“Scratchy Sounds”
scratchy sounds
“Scratchy Sounds” – DJ Barry ‘Scratchy’ Myers (Trojan)

“Scratchy Sounds” takes its title from the radio show presented by Barry Myers (aka DJ Scratchy) in the early 1980s on NYC radio station, WHBI. Old Skool Ska and Reggae had been an integral and vital part of Scratchy’s sets since he’d been resident DJ at Dingwalls Dancehall.

Myers graduated to become the foremost concert DJ on the punk scene, spinning between groups at the Roundhouse, the Lyceum and all the major venues in London, ultimately joining up with the Clash for two years as their tour DJ. More recently, since hooking up with Joe Strummer again, Scratchy has returned to DJ-ing in his own right and has compiled this personal selection of Ska and Dub, Rockers and Rocksteady, a veritable ‘roots, rock, punky reggae’ collection of tunes regularly featured during those early years and still at the heart of his roots mix!

“Scratchy Sounds” is a double disc featuring a meaty 43 sides:

 DISC 1:
  Johnny Reggae - Big Youth
  Stop Your Gun Shooting - Errol Dunkley
  Stop Your Gun Shooting (Version) - Errol Dunkley
  Love Is A Treasure - Lizzy
  Money Day - The Pioneers
  Fever - Susan Cadogan
  Your Love’s Gotta Hold On Me - Dennis Brown
  The Ska Rhythm - C. Hyman
  Moon Hop - Derrick Morgan
  Blood And Fire (1979 12” Version) - Niney
  Copasetic - Rulers
  The Bitterness Of Life - Bruce Ruffin
  On The Track - Winston Scotland
  Leaving - The Revolutionaries
  Ride Your Donkey - The Tennors
  Copy Your Donkey - The Tennors
  Sister Big Stuff - John Holt
  Public Enemy No. 1 - Max Romeo
  Bafflin Smoke Signal - Lee Perry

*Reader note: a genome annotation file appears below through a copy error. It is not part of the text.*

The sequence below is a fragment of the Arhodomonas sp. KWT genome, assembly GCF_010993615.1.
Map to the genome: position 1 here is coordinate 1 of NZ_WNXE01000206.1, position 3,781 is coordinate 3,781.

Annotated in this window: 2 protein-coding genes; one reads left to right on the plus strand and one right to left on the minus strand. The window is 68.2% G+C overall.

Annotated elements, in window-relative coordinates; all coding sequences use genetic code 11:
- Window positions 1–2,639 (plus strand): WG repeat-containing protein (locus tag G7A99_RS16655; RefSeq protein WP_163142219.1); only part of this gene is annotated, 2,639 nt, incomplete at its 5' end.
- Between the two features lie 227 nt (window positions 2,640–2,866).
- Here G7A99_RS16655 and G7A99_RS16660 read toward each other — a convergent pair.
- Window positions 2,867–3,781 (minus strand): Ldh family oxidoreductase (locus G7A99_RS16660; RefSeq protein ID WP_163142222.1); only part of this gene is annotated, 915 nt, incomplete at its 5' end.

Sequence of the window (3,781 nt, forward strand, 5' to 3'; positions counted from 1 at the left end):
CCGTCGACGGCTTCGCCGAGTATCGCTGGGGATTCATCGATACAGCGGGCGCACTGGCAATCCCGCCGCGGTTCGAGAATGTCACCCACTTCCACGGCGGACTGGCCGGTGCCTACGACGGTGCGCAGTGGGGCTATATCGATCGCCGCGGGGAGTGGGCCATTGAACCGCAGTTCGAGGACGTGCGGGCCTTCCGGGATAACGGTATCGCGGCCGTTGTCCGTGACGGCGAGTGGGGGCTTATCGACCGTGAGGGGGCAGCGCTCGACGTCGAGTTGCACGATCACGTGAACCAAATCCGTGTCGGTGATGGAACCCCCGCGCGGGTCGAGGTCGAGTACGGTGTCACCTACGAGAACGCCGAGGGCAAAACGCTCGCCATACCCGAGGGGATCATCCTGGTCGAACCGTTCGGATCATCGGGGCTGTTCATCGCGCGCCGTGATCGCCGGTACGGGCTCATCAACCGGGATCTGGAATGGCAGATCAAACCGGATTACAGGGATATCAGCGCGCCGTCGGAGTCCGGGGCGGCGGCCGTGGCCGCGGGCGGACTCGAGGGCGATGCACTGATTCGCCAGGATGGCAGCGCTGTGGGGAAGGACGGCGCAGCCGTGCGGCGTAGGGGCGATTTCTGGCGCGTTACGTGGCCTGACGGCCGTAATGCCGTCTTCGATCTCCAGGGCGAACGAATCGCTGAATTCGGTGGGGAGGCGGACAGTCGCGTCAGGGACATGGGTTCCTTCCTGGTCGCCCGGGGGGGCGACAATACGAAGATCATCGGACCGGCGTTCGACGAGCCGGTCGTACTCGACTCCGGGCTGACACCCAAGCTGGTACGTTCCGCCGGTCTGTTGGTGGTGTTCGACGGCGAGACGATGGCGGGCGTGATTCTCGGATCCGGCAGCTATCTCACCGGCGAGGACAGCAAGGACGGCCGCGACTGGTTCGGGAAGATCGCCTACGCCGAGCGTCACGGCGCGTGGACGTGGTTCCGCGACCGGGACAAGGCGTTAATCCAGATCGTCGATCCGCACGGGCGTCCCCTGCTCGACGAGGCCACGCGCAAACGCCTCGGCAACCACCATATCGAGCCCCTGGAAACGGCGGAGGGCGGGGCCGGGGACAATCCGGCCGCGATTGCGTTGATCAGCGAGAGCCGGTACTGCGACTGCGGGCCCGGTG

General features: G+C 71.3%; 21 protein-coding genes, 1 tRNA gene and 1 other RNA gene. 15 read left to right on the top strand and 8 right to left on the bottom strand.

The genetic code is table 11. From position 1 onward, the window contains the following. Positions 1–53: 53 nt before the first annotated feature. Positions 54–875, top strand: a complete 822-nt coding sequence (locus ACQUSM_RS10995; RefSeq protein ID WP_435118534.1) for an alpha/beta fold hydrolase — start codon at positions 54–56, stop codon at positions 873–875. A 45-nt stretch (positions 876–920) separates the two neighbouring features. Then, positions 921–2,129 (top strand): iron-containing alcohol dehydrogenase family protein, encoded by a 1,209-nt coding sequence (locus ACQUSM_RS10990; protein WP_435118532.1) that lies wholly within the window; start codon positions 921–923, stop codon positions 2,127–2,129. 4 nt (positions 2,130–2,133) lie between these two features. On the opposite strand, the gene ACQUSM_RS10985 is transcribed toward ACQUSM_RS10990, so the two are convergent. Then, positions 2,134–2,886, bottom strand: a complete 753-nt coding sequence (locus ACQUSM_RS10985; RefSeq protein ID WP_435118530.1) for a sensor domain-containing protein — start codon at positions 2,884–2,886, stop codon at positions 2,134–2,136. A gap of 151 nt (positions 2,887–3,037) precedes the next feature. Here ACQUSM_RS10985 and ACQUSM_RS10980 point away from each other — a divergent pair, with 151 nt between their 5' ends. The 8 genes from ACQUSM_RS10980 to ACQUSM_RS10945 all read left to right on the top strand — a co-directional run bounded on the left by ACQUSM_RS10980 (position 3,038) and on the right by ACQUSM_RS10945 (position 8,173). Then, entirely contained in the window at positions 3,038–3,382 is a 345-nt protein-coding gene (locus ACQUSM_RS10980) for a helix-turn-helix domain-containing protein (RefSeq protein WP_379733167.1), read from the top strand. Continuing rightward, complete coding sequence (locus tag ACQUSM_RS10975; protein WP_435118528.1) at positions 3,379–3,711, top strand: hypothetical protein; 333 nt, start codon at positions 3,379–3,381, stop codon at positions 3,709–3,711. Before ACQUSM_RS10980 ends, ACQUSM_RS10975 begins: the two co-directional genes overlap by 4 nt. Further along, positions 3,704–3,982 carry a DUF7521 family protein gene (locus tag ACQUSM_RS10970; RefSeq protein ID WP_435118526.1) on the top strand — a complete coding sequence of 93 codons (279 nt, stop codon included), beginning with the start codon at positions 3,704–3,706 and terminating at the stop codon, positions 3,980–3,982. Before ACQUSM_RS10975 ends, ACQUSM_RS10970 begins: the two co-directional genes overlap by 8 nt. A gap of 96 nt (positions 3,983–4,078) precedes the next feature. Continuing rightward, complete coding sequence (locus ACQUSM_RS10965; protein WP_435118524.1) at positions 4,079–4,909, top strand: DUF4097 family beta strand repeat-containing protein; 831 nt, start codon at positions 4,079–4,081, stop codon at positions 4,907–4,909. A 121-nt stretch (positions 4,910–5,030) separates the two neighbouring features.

Ghetto Dub - King Tubby & Scientist
  On Broadway - Dave Barker

  DISC 2:
  Rawhide - The Survivors
  Love I Bring - Hugh Roy & Slim Smith
  Book Of Rules - The Heptones
  Freedom Time - Ken Boothe
  Freedom Time (Version) - Ken Boothe
  10 Commandments Of Dread - Mr. Bojangles
  It Was Written Down - Toots & The Maytals
  Roots Man Dub - The Revolutionaries
  Cool Operator - Delroy Wilson
  Wreck A Buddy - Soul Sisters
  Ba Ba Ri Ba - Dennis & Lizzy
  Vampire - Black Art
  Revolution - Tappa Zukie
  Revolution (Version) - Tappa Zukie
  Vibrate On (Dub Version) - Augustus Pablo
  The Whip - The Ethiopians
  Machukies - The Destroyers
  Parade Dub - Niney & Tubby
  In Fine Style - Dennis Alcapone
  Cool Collie - Hopeton Lewis
  72 Nations – Dadawah


Harrison Bored caught up with Myres recently to bring you the full juice under severely heavy manners:


trakMARX - What was the first record you ever bought?

Scratchy – The Kinks ‘You Really Got Me’ on the pink Pye label. I’d been listening to the Beatles and the Stones on Radio Luxembourg and ‘Saturday Club’, on the BBC’s Light Programme. But my older brother was the one who’d been bringing them into the house. Once the weekend started with ‘Ready Steady Go’, it all really took a hold. The Kinks were weird. Really didn’t know if they were boys or girls. But, what a sound. The Kinks, along with the Small Faces, the Who and the Spencer Davis Group, were the pop music of my youth.

trakMARX - How did you get the gig at Dingwalls?

Scratchy – I was doing some occasional slots at the Speakeasy and there was a dj who’d spin in both places. He suggested I check out Dingwalls. So happened they were looking for a new resident. I went down and did an early evening trial. This was the era pre mix CDs. The guy whose job it was to take someone on, didn’t show. But the rest of the people who worked there behind the bar, in the kitchen and waiting tables, really dug what I was playing. Dingwalls wasn’t exactly a co-operative in those days, but there was a system in place where the employees got to have a say, were often listened to and were treated pretty well. There was this ‘day-book’ in which they were free to write comments, complaints and suggestions and one of the waitresses collected it from the office and they all wrote ‘Hire this guy.’ People Power!

trakMARX - What can you remember about the altercation at the Ramones’ Dingwall’s show that led to their subsequent ban on Punk?